A phenomenon that has been sweeping the nation since July, the ALS Ice Bucket Challenge is rapidly gaining headlines as hundreds of thousands of people continue to participate. Launched by Pat Quinn and Pete Frates (accredited), the ALS Ice Bucket Challenge promotes awareness for the neurodegenerative disease by calling for individuals to dump icy water over their head followed by a challenge to two to three friends on video to do the same within the next 24 hours -- or pay $100 to an ALS charity. (the rules continue to change as people interpret them differently.) $42 million, and counting, has been successfully raised for the ALS Association.
Rules of Engagement:
1. You must be challenged to participate.
2. Accept the challenge.
3. Gather your materials:
4. Film the act and upload it to your social media sites.
Be sure to mention your name, who challenged you, your acceptance of the challenge, two to three people you want to nominate, the website alsa.org, and a mention that you will donate. As I stated earlier, the rules are unwritten and in some cases, when participating, you are expected to STILL donate to the cause but NOT the full $100.
What is ALS?
ALS (Amyotrophic Lateral Sclerosis), also known as Lou Gehrig's Disease, is a progressive neurodegenerative disease affecting nerve cells in the brain and spinal cord. As the motor neurons die, the brain loses the ability to initiate and control muscle movement, eventually leading to paralysis. The muscles begin to atrophy and all muscles with voluntary control are affected. After the muscles in the diaphragm and chest wall fail, the ability to breathe on their own is lost and those affected with ALS eventually succumb to respiratory failure.
- "It's a distraction from the Michael Brown case."
- "It's not a disease that should concern Black people because 93% of individuals affected are White."
- "People are unaware of what ALS is."
- "People are only engaging in the ice bucket challenge for the popularity it has gained on social media."
What seems to be nothing more than silly antics for a good cause, it has been brought to my attention that some African Americans are refusing to accept the challenge in light of the Michael Brown situation occurring in Missouri. They are calling this wave a distraction to divert attention away from police brutality that the African American community has been enduring. This to me is simply is far reaching and outlandish. As I was reading comments on Twitter, Facebook, and Instagram, my gears started grinding. Opposers are stating they have other important issues that deserve their attention but were/are riding the ice bucket wave to promote their own concerns. The way this is being done is not only hurtful to the African American community but to those affected with ALS. Opposers inadvertently discredit all the good accompanied with the ice bucket challenge by trying to advance their notions of race, which further magnifies the racial divide.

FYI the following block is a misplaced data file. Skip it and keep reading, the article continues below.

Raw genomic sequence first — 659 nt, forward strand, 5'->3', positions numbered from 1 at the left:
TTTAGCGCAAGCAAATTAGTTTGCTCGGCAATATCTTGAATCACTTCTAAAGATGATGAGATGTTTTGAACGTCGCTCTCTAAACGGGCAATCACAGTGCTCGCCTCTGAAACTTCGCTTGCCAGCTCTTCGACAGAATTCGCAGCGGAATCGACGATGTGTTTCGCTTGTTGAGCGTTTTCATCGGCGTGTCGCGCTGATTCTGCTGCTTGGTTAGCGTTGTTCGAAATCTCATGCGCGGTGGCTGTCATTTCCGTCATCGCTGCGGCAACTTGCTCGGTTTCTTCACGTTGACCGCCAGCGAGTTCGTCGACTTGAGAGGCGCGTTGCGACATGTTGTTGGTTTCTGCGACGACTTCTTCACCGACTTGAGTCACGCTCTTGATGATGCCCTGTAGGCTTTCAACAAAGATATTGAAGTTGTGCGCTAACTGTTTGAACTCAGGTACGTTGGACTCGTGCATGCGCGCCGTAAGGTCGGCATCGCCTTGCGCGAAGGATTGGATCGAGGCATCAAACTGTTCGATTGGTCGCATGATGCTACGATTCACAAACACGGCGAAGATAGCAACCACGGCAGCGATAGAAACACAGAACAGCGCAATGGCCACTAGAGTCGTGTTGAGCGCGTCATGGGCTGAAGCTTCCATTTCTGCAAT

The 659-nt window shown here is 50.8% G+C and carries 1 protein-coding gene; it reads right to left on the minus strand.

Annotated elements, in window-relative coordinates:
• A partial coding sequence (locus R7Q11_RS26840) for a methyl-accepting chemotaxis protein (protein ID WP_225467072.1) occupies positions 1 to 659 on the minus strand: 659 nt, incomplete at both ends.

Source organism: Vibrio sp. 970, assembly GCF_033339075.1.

As I told my little cousin, who has also respectfully declined his ice bucket challenge, disassociate your opposition with the ice bucket challenge and his assertions about Mike Brown and other social issues. The two are not connected and can occur parallel as other events do. I strongly do not believe that attention has been deflected from Michael Brown, or any other issues, because 15 seconds has been dedicated to dousing yourself with icy water. When those 15 seconds are up, we are refocusing on the travesty and how his murder can be brought to justice.
At the end of the day, the ice bucket challenge was cleverly associated with ALS to increase awareness and raise money. It was strategically popularized by the use of social media. Do not knock it because you do not feel inclined to participate. So what if the disease received attention because of the ice bucket challenge's popularity? Let's not forget the fact that it's still getting the attention it so otherwise would not have. More and more people have become increasingly aware of this terminal disease. Donate. Participate. Or just go on your merry way.
I was challenged by Brianna Stallings,
and I gladly accept. I will also be donating to the cause.
Something to think about ...
I challenge each African American, especially those opposers, to collaborate to formulate a way to increase awareness for the social issues you are advocating. Instead of talking about it, DO something. Create a wave so magnifying that it calls for unity in the African American community. Teach us African Americans how to interact with paid assassins (cops) who could care less about preserving human life. Find a way to engage and compel us to continue creating awareness and taking stands against injustice. Remind us that we live in a world governed by rules whether we like them or not, whether they are perceived as right or wrong. Because we violate these rules so often, cops will continue to get away with murder and we will continue to lose ourselves to these "justified" killings. I would be naive to tell you to find a way to overcome racism when racism will always exist as long as we continue to see color. However, be the one to start a change or a movement.
Please follow and support the #iftheygunnedmedown movement. This has the potential to be equally successful. Add a twist and nominate your friends to participate. Please google the hashtag.
Comment, Like && Subscribe Below ..... Opinions Welcome!
Silence is Consent, Speak on it